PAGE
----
I will also add, I can not tell much of a difference between an expensive polycarbonate lens and a much more affordable one. They are still the same base material after all. But, there is a noticeable jump in quality going for a polycarbonate lens to a glass lens.

Glass is a lot more scratch resistance, offers better clarity and in my opinion is more optically correct. There is less distortion around the edge of the lens. Now, glass lenses do have a few drawbacks. The first is that glass is less impact resistant than polycarbonate, I know some people fear a glass might will shattering sending glass shards into the eye… but to be honest, I could not find any examples of that happening.

Another more noticeable drawback of glass is weight. I can easily notice the increase in weight when wearing glass lens Spotters or Smiths compared with polycarbonate equivalent.

I do enjoy wearing and using glass lens glasses, they just feel more premium, offer better scratch resistant and the clarity reduces the strain on the eye. But, I certainly do not spot more fish when wearing them.

Sunglass Sharp and Design

Wide, round lenses block more light and reduces strain. If you want maximum assistance larger lens glasses do a better job than more stylish slim designs. Some even offer a wrap around design which helps block glare from the sides.

Some sunglass designs trap a lot more condensation and stream than the others. It is not normally a problem when just walking, but if you are paddling hard to a fishing spot some glasses steam up so much they become unusable.

I have found sunglasses, with minimal frames trap less condensation than full frame glasses. It is all about maximizing airflow between the face and less.

Some sunglasses come with coatings which are suppose to be reduce condensation. I honestly do not think it makes a difference.

Model and Brands Suggestions.

There are a lot of sunglass brands and models on the market, too many for most people to try. Over the last decade, I have probably worn 30 pairs. I am rough on them, and often lose them. Most Sunglass brands belong to the same Italian parent company. There is also massive mark-ups on some models. Shopping around, and looking at clearance stalls can result in significant savings.

Premium Models

Ray-Ban, Oakley, Costa Del Mar are all brands from the same manufacturer. Styling differences aside, these glasses are all quite similar in performance.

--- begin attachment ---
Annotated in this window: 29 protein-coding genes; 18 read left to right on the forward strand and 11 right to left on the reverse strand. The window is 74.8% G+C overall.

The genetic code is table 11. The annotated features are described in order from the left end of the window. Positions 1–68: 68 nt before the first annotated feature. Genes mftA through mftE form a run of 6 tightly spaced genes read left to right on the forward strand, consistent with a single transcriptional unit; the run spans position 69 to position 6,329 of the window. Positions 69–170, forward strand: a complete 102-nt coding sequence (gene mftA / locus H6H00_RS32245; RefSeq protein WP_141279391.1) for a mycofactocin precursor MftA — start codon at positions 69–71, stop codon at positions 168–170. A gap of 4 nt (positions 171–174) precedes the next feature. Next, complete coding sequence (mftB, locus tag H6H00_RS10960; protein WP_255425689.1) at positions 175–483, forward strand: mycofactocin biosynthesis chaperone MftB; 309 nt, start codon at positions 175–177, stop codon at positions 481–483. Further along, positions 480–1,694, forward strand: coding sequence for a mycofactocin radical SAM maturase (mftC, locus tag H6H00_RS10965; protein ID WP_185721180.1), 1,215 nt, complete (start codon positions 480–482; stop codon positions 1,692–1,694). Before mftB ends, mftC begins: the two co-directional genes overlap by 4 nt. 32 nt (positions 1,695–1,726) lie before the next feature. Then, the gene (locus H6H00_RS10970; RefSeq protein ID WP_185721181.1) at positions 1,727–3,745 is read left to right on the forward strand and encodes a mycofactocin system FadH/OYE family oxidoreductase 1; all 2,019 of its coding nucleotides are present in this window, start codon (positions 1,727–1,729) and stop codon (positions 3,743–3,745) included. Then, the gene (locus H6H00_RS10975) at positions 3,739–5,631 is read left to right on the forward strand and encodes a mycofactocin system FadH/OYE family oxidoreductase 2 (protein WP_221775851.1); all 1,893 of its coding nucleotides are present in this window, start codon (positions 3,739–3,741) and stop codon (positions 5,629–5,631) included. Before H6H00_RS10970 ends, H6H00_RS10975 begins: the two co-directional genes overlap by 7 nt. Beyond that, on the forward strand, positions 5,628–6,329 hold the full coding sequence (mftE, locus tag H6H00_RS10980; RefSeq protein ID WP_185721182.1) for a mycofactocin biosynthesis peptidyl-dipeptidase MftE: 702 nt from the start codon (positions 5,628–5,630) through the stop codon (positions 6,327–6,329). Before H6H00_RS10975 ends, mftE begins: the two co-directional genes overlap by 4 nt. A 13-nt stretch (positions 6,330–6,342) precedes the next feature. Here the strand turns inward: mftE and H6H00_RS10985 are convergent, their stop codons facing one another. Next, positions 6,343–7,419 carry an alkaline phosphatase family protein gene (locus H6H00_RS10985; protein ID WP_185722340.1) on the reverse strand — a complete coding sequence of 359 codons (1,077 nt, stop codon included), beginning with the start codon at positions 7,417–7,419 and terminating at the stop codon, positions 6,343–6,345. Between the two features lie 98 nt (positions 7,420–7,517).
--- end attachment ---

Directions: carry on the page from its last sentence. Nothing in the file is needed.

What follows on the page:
All carry a premium price tag, which I honestly do not think they deserve. So unless you really like the styling, or find them heavily discounted there are better options on the market.

Maui Jim

These share the same parent company as the above, but they are arguably contain the best lenses on the market. They also come with an excellent warranty and customer support. It is usably possible to purchase replacement lenses and parts which can greatly prolong the life of your glasses.


I really like my Smith glasses, they hold up to abuse and the glass lenses are very difficult to scratch. They have one of the best warranties in the business.

I had mine for years before losing them one day in a flooded river. Two years later, during a drought I found them again several hundred yards downstream half buried at the bottom of a deep pool. The frame was intact, although one lens was missing and the other was pretty badly scratched. Still quite impressive high well they held up.

Budget Polarised Sunglasses.


Suncloud are the budget brand of one of the premium manufacturers, and for slightly less warranty support you get very good glasses for around $50 , I generally lose glasses, before they break so Suncloud are a great option.

Rheos Nautical

Another brand for around $50. These glasses float, so no need to go swimming if you drop them while fishing from a boat. Comes in a wide range of lens colors suitable for fishing.

KastKing Skidaway

Decent glasses for under $30. I am not a fan of the orange highlight to the frame, but I do sometimes fish with bright yellow frames… So a good option on a budget